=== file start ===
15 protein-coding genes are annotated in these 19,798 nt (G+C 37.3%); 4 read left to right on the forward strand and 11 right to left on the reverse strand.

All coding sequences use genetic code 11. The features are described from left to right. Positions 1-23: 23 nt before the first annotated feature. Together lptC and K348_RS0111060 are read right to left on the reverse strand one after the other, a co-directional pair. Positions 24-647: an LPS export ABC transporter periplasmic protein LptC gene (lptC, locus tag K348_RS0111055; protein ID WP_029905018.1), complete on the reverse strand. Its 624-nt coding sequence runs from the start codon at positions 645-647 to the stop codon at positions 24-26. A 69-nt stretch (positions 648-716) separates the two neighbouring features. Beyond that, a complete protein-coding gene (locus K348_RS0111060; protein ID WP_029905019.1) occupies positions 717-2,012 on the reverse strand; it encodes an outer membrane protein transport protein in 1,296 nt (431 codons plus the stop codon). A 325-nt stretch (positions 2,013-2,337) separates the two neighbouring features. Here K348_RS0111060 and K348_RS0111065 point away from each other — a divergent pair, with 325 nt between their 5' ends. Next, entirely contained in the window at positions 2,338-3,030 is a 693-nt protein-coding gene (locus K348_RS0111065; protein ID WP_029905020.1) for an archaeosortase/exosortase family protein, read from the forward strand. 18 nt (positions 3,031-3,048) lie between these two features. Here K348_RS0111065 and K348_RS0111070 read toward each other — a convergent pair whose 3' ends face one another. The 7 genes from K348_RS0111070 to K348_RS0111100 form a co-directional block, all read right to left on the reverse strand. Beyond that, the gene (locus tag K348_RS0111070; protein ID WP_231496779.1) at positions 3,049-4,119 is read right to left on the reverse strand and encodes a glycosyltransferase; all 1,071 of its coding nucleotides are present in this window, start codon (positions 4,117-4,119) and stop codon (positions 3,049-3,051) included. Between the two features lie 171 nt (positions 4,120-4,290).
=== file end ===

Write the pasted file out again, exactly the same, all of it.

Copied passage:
15 protein-coding genes are annotated in these 19,798 nt (G+C 37.3%); 4 read left to right on the forward strand and 11 right to left on the reverse strand.

All coding sequences use genetic code 11. The features are described from left to right. Positions 1-23: 23 nt before the first annotated feature. Together lptC and K348_RS0111060 are read right to left on the reverse strand one after the other, a co-directional pair. Positions 24-647: an LPS export ABC transporter periplasmic protein LptC gene (lptC, locus tag K348_RS0111055; protein ID WP_029905018.1), complete on the reverse strand. Its 624-nt coding sequence runs from the start codon at positions 645-647 to the stop codon at positions 24-26. A 69-nt stretch (positions 648-716) separates the two neighbouring features. Beyond that, a complete protein-coding gene (locus K348_RS0111060; protein ID WP_029905019.1) occupies positions 717-2,012 on the reverse strand; it encodes an outer membrane protein transport protein in 1,296 nt (431 codons plus the stop codon). A 325-nt stretch (positions 2,013-2,337) separates the two neighbouring features. Here K348_RS0111060 and K348_RS0111065 point away from each other — a divergent pair, with 325 nt between their 5' ends. Next, entirely contained in the window at positions 2,338-3,030 is a 693-nt protein-coding gene (locus K348_RS0111065; protein ID WP_029905020.1) for an archaeosortase/exosortase family protein, read from the forward strand. 18 nt (positions 3,031-3,048) lie between these two features. Here K348_RS0111065 and K348_RS0111070 read toward each other — a convergent pair whose 3' ends face one another. The 7 genes from K348_RS0111070 to K348_RS0111100 form a co-directional block, all read right to left on the reverse strand. Beyond that, the gene (locus tag K348_RS0111070; protein ID WP_231496779.1) at positions 3,049-4,119 is read right to left on the reverse strand and encodes a glycosyltransferase; all 1,071 of its coding nucleotides are present in this window, start codon (positions 4,117-4,119) and stop codon (positions 3,049-3,051) included. Between the two features lie 171 nt (positions 4,120-4,290).